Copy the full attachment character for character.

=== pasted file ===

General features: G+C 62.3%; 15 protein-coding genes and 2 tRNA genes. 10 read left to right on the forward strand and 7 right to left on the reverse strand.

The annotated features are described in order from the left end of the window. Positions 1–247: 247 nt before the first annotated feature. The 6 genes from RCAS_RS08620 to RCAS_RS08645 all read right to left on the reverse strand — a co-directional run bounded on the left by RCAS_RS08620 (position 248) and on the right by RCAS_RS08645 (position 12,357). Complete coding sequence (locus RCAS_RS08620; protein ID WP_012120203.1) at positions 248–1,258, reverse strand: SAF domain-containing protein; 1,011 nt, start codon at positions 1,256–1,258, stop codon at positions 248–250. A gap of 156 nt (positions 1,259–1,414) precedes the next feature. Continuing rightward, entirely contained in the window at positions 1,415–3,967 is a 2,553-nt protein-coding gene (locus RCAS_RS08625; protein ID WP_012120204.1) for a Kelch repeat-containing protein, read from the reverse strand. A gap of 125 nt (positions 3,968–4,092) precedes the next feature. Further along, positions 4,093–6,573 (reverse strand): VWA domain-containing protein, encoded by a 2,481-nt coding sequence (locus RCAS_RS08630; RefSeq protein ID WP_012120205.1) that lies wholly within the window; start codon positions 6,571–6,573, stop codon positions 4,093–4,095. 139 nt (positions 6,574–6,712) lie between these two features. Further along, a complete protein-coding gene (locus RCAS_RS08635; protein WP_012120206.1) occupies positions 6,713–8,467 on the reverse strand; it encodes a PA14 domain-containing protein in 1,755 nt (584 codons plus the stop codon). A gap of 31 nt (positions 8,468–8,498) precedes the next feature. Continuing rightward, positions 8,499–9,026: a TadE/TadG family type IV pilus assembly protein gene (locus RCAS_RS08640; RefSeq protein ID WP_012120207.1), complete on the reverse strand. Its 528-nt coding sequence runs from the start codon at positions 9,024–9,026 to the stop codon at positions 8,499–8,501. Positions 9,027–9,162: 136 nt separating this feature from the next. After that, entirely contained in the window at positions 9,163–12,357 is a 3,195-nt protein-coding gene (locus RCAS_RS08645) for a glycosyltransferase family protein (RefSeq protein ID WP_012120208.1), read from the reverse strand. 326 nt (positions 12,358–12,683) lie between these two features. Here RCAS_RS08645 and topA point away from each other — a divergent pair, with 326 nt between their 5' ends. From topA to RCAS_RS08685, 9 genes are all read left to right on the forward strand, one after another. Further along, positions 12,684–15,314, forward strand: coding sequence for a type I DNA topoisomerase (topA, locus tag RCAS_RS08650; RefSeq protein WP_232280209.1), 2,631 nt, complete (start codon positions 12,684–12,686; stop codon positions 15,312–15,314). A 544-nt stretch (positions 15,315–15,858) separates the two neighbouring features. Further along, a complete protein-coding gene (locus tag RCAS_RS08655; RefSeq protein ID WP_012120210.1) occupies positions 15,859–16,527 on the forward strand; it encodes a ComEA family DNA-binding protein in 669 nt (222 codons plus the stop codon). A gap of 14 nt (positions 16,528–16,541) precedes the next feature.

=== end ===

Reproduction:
General features: G+C 62.3%; 15 protein-coding genes and 2 tRNA genes. 10 read left to right on the forward strand and 7 right to left on the reverse strand.

The annotated features are described in order from the left end of the window. Positions 1–247: 247 nt before the first annotated feature. The 6 genes from RCAS_RS08620 to RCAS_RS08645 all read right to left on the reverse strand — a co-directional run bounded on the left by RCAS_RS08620 (position 248) and on the right by RCAS_RS08645 (position 12,357). Complete coding sequence (locus RCAS_RS08620; protein ID WP_012120203.1) at positions 248–1,258, reverse strand: SAF domain-containing protein; 1,011 nt, start codon at positions 1,256–1,258, stop codon at positions 248–250. A gap of 156 nt (positions 1,259–1,414) precedes the next feature. Continuing rightward, entirely contained in the window at positions 1,415–3,967 is a 2,553-nt protein-coding gene (locus RCAS_RS08625; protein ID WP_012120204.1) for a Kelch repeat-containing protein, read from the reverse strand. A gap of 125 nt (positions 3,968–4,092) precedes the next feature. Further along, positions 4,093–6,573 (reverse strand): VWA domain-containing protein, encoded by a 2,481-nt coding sequence (locus RCAS_RS08630; RefSeq protein ID WP_012120205.1) that lies wholly within the window; start codon positions 6,571–6,573, stop codon positions 4,093–4,095. 139 nt (positions 6,574–6,712) lie between these two features. Further along, a complete protein-coding gene (locus RCAS_RS08635; protein WP_012120206.1) occupies positions 6,713–8,467 on the reverse strand; it encodes a PA14 domain-containing protein in 1,755 nt (584 codons plus the stop codon). A gap of 31 nt (positions 8,468–8,498) precedes the next feature. Continuing rightward, positions 8,499–9,026: a TadE/TadG family type IV pilus assembly protein gene (locus RCAS_RS08640; RefSeq protein ID WP_012120207.1), complete on the reverse strand. Its 528-nt coding sequence runs from the start codon at positions 9,024–9,026 to the stop codon at positions 8,499–8,501. Positions 9,027–9,162: 136 nt separating this feature from the next. After that, entirely contained in the window at positions 9,163–12,357 is a 3,195-nt protein-coding gene (locus RCAS_RS08645) for a glycosyltransferase family protein (RefSeq protein ID WP_012120208.1), read from the reverse strand. 326 nt (positions 12,358–12,683) lie between these two features. Here RCAS_RS08645 and topA point away from each other — a divergent pair, with 326 nt between their 5' ends. From topA to RCAS_RS08685, 9 genes are all read left to right on the forward strand, one after another. Further along, positions 12,684–15,314, forward strand: coding sequence for a type I DNA topoisomerase (topA, locus tag RCAS_RS08650; RefSeq protein WP_232280209.1), 2,631 nt, complete (start codon positions 12,684–12,686; stop codon positions 15,312–15,314). A 544-nt stretch (positions 15,315–15,858) separates the two neighbouring features. Further along, a complete protein-coding gene (locus tag RCAS_RS08655; RefSeq protein ID WP_012120210.1) occupies positions 15,859–16,527 on the forward strand; it encodes a ComEA family DNA-binding protein in 669 nt (222 codons plus the stop codon). A gap of 14 nt (positions 16,528–16,541) precedes the next feature.